From Chicken Soup for the Teenage Soul IV

My Other Family

It’s four in the afternoon and I am heading out to yet another of my best friend Angie’s family get-togethers. This time it’s Mother’s Day.

I really hate this day and Father’s Day, too. These are two of the most dreaded days for me. I can’t get my arms around these “family holidays.” Those people with parents complain about them. The ones without them wallow in stories of the past.

Angie constantly complains about her mother’s nosiness and her grandmother’s pickiness. All of these mundane complaints drive me crazy. I live in a foster home, where people come and go. My adoptive mother died a few years ago and my adoptive father several years before her. I now live with one of my foster sisters, her new husband, my little brother and several foster brothers and sisters. I feel far apart from them in many ways.

No one has a baby album of me or infant stories or knows when I started crawling or knows whom I look like.

I have a trinket wrapped for Angie’s mother, a picture of all of us under a covered bridge. I spend my holiday vacations with them in Vermont. I play the part of “the other daughter,” to fulfill a need I have to belong to something other than my foster family.

I go downstairs, brush my hair and listen to my foster sisters at the kitchen table. They, too, are sad. They are relishing times gone by with their mother, my adopted mother.

“Remember when Johnny was born?”

“Remember when I ran away?”

“Remember how mad Mom was when we snuck out?”

I listen from the bathroom door and feel a pain shoot down my shoulders to my heart. I know none of these stories, and wish I had my own.

I never really got along with my adopted mother. I came to her when I was four, and I never felt that close to her. A hard-working woman, she had six children of her own, whom she raised pretty much alone. My little brother had a great connection to her. Having come to her when he was an infant, he knew nothing else, and she doted on him all day long.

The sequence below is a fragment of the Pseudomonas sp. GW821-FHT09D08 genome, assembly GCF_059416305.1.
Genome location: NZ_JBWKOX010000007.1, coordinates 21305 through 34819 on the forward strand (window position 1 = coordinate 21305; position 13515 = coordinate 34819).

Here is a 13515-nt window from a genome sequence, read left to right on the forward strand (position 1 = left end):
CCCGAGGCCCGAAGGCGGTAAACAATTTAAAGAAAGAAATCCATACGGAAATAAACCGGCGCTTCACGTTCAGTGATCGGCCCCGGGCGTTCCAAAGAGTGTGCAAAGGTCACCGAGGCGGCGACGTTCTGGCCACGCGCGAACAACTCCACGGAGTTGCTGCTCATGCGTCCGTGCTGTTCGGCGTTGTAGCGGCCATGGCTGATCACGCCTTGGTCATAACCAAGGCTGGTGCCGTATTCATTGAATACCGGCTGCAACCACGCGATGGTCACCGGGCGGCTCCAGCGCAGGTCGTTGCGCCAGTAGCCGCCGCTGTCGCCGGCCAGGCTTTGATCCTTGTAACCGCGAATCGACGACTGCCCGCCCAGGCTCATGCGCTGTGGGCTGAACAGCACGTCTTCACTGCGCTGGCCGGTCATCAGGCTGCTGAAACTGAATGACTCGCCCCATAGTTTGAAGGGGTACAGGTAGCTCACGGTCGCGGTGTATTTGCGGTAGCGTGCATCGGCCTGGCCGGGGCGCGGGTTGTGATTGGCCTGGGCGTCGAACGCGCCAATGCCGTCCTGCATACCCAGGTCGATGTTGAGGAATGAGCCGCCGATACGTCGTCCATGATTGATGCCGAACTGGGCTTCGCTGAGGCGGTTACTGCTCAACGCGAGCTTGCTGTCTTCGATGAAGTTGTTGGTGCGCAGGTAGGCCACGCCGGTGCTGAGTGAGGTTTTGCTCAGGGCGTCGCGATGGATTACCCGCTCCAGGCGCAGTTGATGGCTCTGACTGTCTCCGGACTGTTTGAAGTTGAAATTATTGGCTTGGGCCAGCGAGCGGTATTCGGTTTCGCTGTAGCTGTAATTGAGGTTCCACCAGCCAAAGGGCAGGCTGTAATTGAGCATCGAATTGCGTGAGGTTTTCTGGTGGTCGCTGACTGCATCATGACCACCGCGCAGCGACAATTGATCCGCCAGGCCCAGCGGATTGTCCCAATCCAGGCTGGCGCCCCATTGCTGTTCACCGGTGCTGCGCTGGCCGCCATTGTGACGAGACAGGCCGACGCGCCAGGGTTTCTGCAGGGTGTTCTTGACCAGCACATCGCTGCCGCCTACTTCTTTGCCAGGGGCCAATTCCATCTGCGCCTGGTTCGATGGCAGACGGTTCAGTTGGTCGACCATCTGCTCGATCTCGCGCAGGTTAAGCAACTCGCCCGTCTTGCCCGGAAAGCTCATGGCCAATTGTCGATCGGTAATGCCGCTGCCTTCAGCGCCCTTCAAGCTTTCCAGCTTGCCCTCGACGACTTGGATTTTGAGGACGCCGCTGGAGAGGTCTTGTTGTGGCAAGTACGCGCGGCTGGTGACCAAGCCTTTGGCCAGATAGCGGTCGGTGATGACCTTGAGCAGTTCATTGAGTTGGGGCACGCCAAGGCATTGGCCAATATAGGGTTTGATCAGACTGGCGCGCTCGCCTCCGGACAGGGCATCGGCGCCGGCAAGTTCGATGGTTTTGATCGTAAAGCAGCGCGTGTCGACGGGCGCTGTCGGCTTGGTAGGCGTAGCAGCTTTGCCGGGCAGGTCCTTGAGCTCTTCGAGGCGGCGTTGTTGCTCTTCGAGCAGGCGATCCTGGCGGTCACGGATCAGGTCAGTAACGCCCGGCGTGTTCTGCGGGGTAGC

I was close with my adopted father until he passed away just a few years after I was adopted. He was always a great comfort to me. He was probably the only person who never said an unkind word to me. His memory has been a security blanket for me during my teenage years.

Angie’s father beeps the horn outside my house as I finish brushing my hair and doing my makeup. In all the years I have known them, they have never come to my front door. Maybe they are afraid of something that is outside of their norm. But, it is nice to keep our “families” separate. It gives me a secret retreat and my own little place to go when everything else seems unwelcoming.

I grab my gift and hop in the car. Angie’s mother smells like Elizabeth Arden’s Red Door perfume, and her father has a mysterious scent I can never pinpoint. Angie sits in her Ralph Lauren tailored jeans and distinct conservative blouse. Her bright pink toes shine through her new sandals.

This is nice. We are eating at a restaurant on the north shore, where I don’t fit in at all, but I smile anyway and enjoy the panache. The waters of the sound are behind us, and the smells of rosemary and garlic rise from our hot plates.

Angie and her parents talk about other Mother’s Days, with grandparents and even great-grandparents. They tell me how silly Angie was as a baby and how hard it was at first to be a parent. How Mother’s Day takes on a whole new meaning when you become a parent. I sit quietly and laugh and tell a few of my crazy foster-family stories and concentrate on my potatoes. They are firm yet soft, like my heart.

After lunch we go to Angie’s house to meet up with her aunt and grandparents for dessert. Her house is always so cheerful. The light blue couches always smell of lilies. Nothing has changed since grammar school except for maybe a moved picture or a new quilt. It is solid, quiet and comforting. I am envious. I smile through coffee and then head home. I only live two blocks away so I decide to walk and take some time to think. I pass the large yellow house I always wanted to buy. I pass the gardens of the pretty college girl, Anne, and eventually end up at my brick and aluminum house.

In the yard is my brother, redheaded and crazy with youth, and my foster sister and her husband. People are coming and going. And they stop me and say, “Phyllis . . . remember when you . . .”

And we all laugh; laugh so hard the sky can hear us. And for that moment I am all right.

Phyllis Anne Guilmette

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